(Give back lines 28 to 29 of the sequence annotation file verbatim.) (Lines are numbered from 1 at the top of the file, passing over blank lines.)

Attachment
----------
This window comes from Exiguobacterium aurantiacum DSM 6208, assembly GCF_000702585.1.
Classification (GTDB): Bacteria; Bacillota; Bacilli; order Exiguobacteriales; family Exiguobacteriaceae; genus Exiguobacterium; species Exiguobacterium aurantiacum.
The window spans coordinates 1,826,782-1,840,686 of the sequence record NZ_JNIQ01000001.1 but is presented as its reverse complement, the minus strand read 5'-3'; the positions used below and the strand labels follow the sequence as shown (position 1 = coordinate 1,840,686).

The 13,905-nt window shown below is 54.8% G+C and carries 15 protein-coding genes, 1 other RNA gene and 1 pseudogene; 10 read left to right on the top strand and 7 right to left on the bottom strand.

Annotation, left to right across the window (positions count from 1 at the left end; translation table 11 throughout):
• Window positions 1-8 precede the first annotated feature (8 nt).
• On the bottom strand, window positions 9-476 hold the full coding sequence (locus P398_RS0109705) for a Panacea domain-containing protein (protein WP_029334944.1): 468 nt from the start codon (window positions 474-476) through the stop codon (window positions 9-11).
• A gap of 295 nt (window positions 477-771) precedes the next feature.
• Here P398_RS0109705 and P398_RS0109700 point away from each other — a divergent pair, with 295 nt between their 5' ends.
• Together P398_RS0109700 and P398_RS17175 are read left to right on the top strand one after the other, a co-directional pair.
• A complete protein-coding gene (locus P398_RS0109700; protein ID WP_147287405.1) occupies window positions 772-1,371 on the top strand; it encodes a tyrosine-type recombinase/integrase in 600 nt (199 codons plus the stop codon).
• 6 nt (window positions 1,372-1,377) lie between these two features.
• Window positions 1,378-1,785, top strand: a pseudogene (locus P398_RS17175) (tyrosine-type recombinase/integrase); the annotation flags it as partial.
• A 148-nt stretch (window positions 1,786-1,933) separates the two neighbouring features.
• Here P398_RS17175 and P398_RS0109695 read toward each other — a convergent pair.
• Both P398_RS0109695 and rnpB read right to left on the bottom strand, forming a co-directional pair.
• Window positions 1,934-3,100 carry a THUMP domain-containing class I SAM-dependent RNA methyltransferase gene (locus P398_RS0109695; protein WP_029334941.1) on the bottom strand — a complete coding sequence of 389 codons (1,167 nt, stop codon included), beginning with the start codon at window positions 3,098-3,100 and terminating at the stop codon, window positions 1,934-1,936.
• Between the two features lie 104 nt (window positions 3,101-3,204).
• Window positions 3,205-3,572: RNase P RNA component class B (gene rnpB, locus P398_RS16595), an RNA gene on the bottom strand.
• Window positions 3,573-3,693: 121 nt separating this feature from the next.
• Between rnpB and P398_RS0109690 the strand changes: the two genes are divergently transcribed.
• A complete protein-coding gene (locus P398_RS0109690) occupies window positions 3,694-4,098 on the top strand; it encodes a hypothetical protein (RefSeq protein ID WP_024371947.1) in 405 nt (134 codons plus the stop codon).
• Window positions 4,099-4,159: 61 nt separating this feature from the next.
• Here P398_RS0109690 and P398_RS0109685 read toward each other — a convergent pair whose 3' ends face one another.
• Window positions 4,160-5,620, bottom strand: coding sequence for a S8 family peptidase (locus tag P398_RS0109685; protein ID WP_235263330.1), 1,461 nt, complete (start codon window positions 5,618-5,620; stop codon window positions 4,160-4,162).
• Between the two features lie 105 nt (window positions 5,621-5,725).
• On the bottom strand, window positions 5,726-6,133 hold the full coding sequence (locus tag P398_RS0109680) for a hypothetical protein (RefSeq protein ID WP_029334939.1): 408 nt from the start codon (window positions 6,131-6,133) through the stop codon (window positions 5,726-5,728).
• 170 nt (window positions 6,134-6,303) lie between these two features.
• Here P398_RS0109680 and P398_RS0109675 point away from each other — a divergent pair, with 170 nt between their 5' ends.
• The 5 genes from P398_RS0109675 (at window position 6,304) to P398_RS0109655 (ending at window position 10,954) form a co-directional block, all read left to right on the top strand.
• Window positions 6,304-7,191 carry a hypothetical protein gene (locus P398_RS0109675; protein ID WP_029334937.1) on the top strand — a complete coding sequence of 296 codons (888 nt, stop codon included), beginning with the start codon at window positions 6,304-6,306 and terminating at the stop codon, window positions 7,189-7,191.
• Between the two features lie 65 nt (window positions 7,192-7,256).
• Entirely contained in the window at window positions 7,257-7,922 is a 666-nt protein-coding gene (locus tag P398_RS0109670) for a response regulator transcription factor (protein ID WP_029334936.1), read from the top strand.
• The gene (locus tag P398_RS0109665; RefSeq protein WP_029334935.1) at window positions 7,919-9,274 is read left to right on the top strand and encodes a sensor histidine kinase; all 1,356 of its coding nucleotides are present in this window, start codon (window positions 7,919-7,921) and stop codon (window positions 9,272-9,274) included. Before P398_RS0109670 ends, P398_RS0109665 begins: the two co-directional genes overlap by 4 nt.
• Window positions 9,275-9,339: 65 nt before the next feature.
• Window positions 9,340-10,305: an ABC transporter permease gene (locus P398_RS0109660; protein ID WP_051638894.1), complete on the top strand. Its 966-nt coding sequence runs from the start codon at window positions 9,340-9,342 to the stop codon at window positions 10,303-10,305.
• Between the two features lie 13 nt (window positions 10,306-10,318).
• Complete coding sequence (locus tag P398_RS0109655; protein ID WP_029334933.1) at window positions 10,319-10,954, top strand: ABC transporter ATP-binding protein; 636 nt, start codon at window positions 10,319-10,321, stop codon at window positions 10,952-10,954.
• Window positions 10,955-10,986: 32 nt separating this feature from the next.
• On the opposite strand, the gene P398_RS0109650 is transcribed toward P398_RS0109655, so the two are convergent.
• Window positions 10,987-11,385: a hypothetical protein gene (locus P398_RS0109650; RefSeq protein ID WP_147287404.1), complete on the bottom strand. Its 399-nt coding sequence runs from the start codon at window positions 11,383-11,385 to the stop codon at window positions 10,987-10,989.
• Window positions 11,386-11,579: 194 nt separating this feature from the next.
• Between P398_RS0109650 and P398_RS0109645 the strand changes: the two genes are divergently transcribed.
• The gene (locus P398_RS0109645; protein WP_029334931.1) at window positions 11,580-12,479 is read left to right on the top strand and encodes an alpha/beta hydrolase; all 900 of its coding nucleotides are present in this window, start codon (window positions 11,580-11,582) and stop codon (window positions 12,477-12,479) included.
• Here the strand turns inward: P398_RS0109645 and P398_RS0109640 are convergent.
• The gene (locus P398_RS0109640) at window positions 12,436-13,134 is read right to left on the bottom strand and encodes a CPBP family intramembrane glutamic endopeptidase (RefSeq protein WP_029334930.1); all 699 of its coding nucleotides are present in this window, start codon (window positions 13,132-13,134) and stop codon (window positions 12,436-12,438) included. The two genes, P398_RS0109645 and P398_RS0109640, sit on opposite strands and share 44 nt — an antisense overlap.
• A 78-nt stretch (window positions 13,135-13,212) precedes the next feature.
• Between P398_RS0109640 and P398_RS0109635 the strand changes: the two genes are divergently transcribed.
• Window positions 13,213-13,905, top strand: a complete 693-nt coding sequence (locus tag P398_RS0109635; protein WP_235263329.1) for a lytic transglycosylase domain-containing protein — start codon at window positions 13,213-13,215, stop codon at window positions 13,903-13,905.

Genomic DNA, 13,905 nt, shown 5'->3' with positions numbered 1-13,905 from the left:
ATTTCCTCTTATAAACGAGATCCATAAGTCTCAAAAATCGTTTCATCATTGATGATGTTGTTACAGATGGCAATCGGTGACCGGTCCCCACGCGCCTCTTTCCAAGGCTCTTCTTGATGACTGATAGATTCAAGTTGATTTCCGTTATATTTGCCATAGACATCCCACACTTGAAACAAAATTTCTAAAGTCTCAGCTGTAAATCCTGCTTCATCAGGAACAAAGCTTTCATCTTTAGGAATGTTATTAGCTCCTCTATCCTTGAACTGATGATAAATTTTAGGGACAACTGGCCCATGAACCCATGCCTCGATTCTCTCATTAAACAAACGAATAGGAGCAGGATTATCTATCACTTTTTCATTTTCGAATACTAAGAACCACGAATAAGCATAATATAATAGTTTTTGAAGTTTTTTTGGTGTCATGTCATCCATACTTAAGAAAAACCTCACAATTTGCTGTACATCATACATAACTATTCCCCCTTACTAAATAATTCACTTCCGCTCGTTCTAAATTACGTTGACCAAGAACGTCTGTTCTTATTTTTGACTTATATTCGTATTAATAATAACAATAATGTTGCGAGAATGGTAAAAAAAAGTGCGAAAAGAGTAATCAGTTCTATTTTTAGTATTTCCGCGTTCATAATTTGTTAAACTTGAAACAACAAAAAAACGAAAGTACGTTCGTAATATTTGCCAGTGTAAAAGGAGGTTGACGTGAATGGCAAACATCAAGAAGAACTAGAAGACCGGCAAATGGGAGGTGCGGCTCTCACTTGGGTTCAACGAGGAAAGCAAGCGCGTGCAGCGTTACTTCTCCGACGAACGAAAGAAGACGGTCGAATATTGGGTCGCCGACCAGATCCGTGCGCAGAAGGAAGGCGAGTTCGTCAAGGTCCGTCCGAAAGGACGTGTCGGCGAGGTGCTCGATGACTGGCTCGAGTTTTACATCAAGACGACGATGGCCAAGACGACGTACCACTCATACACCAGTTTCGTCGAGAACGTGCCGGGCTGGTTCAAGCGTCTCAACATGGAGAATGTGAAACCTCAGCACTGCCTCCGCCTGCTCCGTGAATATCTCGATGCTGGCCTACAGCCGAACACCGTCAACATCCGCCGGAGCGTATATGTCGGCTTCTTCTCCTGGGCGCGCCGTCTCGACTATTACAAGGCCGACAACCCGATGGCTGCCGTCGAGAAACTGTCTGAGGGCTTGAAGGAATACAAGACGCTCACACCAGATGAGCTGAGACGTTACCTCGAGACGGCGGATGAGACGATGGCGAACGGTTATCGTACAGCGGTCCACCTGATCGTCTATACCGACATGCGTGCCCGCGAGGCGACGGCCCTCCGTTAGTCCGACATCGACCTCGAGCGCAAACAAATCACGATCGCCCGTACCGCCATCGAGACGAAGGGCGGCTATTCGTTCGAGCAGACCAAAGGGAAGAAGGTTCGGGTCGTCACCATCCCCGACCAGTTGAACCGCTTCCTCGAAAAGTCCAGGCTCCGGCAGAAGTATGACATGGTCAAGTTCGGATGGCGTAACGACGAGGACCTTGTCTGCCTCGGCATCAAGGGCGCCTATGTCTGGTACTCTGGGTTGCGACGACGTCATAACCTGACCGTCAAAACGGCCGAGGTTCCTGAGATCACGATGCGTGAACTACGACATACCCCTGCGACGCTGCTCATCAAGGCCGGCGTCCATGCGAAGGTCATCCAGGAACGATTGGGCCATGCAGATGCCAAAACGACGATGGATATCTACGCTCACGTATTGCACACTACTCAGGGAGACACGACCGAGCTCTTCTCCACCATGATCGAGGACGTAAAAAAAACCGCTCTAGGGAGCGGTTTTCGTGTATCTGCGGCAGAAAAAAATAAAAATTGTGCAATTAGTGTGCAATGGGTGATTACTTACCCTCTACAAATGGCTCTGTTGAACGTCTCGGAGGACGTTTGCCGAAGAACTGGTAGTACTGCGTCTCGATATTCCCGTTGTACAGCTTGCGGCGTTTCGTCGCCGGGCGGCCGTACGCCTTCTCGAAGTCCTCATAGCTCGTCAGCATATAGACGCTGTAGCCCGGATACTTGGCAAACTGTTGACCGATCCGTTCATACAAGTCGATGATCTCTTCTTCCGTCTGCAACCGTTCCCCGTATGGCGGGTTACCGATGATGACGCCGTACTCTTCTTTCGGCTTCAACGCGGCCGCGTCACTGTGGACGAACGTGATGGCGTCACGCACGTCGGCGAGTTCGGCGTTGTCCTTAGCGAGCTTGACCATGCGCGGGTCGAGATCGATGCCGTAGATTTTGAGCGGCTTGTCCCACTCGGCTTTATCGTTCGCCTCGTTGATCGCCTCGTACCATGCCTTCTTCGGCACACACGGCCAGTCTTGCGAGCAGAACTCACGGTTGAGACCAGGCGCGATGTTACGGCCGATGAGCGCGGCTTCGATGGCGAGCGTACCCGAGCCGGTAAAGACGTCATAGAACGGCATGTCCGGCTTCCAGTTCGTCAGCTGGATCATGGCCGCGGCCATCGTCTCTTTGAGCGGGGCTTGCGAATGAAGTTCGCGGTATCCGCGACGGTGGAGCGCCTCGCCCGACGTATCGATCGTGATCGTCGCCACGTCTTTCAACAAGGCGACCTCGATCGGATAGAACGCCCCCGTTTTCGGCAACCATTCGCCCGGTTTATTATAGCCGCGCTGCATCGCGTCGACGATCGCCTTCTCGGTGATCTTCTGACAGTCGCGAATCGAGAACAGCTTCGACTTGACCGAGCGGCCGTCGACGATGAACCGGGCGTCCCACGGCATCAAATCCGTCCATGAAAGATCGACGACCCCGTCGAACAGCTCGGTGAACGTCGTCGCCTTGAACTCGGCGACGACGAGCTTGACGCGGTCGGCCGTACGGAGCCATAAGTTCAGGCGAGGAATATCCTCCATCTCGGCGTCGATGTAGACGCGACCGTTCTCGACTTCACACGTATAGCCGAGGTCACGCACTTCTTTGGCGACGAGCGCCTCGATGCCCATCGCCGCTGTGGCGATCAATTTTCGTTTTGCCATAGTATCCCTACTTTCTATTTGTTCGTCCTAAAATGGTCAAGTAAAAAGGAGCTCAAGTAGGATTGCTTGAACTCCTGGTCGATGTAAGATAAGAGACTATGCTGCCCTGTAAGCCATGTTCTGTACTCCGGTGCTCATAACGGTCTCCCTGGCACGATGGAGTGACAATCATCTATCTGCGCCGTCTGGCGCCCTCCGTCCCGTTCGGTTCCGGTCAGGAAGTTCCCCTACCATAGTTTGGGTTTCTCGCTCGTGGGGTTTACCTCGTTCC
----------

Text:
• 170 nt (window positions 6,134-6,303) lie between these two features.
• Here P398_RS0109680 and P398_RS0109675 point away from each other — a divergent pair, with 170 nt between their 5' ends.